• Why – experimentation? public service need? to fill a void in communications services?
  • Pictures – I want rig pics, antenna party picks, controller building pics, equipment racks then and now, novel mobile installs, novel repeater site installs (yes, there are a few in working refrigerators chained to trees on remote hilltops!), how-to, how-NOT-to
  • Anecdotes – whether it is a story about mosquitoes, rodents, reptiles, humans, lightning, snow, rain, earthquake, flood, burgers and fries, coffee, 807s (beer)… whatever has made the hobby fun, essential, uniquely valuable, teachable and learn-able moments.

I do ask that you enroll, sign up, register and otherwise make yourself known to credit your contribution and follow-up with any questions.

Please, feel free to contribute, interact, share, question and help document and memorialize the past 50 or so years of amateur radio.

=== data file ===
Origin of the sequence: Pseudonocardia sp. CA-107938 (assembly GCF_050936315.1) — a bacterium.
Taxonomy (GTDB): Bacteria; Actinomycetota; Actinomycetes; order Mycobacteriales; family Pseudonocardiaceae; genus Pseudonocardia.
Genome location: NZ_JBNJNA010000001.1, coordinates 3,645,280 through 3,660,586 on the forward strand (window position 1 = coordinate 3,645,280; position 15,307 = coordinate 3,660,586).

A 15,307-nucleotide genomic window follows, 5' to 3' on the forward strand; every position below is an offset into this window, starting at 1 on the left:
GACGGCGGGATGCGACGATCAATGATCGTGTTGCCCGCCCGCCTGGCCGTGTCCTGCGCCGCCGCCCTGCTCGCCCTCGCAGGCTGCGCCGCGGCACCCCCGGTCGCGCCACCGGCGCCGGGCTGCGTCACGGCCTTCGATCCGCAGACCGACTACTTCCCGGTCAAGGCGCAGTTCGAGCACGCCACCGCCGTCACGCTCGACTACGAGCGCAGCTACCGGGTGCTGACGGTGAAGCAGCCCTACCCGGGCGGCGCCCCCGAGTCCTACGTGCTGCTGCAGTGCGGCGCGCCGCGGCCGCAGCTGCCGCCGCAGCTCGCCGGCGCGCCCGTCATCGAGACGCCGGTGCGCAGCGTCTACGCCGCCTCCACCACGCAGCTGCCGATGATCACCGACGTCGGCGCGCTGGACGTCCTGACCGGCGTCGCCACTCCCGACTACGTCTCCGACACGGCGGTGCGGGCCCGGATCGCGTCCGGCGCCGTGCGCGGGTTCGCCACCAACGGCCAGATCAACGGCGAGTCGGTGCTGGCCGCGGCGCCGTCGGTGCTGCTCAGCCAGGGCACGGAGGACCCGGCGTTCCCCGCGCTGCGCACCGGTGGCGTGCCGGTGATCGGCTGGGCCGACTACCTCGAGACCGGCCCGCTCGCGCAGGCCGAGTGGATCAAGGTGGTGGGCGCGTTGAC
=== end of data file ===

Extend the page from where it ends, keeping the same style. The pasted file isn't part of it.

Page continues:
Thank you in advance for your contributions.

73, de Jim, NO1PC

Posted in History of FM and Repeaters | 1 Comment

‘OnStar’ via APRS and HF Mobile

Easter Weekend 2014

Captain MarshMellow (my faithful sidekick mini-Aussie) and I packed up and headed out from Silicon Valley, Billings.MT-or-Bust, to check out and possibly purchase and tow back our now-present 2004 30 foot Airstream Classic.   Our second unit to replace our ’86 Excella.  ‘Cappy’ had his stash of “bully sticks” and chew toys, me with jerky and fiber bars…

Departing home I checked in with my friends on a 440-repeater system and advised of the trip. Two questions came back:  “Do you have APRS? Do you have HF?”

Yes and yes.

“Good, we’ll follow you and let’s arrange calling frequencies.  We’ve (Ralph, AF7DX and Bill, W6CBS) been on that route many times.”

And there it was – APRS tracking confirmed. 40, 20 and 17 meter frequencies and schedule laid-out.  Positive contact acquired on 20m and we were good to go.